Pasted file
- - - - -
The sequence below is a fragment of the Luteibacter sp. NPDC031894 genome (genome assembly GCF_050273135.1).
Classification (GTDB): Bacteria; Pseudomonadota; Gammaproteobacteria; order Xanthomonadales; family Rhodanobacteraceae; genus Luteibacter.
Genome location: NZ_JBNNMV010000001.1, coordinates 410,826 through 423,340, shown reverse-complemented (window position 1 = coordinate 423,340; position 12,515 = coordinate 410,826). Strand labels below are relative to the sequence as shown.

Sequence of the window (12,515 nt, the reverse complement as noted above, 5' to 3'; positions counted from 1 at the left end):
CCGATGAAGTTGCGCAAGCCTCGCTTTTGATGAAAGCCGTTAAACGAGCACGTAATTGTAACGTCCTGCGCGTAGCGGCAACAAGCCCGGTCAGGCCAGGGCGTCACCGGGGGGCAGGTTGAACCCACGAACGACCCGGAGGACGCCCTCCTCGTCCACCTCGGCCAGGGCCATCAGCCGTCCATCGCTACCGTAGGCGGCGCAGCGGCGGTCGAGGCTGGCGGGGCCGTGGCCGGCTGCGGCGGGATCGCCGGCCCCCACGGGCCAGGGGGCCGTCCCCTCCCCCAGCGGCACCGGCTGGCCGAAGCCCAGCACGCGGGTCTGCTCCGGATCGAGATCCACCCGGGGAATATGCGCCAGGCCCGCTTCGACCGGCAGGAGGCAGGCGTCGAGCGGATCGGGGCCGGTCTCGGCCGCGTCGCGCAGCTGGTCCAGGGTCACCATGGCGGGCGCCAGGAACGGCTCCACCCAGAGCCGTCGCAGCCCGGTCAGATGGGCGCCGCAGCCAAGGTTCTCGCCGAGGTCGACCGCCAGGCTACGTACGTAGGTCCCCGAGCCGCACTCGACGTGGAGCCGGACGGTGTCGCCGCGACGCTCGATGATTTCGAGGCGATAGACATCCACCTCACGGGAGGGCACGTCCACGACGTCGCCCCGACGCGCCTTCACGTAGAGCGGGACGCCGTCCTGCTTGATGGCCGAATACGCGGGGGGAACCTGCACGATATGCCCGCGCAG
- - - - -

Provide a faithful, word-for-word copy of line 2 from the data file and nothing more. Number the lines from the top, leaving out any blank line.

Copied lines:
Classification (GTDB): Bacteria; Pseudomonadota; Gammaproteobacteria; order Xanthomonadales; family Rhodanobacteraceae; genus Luteibacter.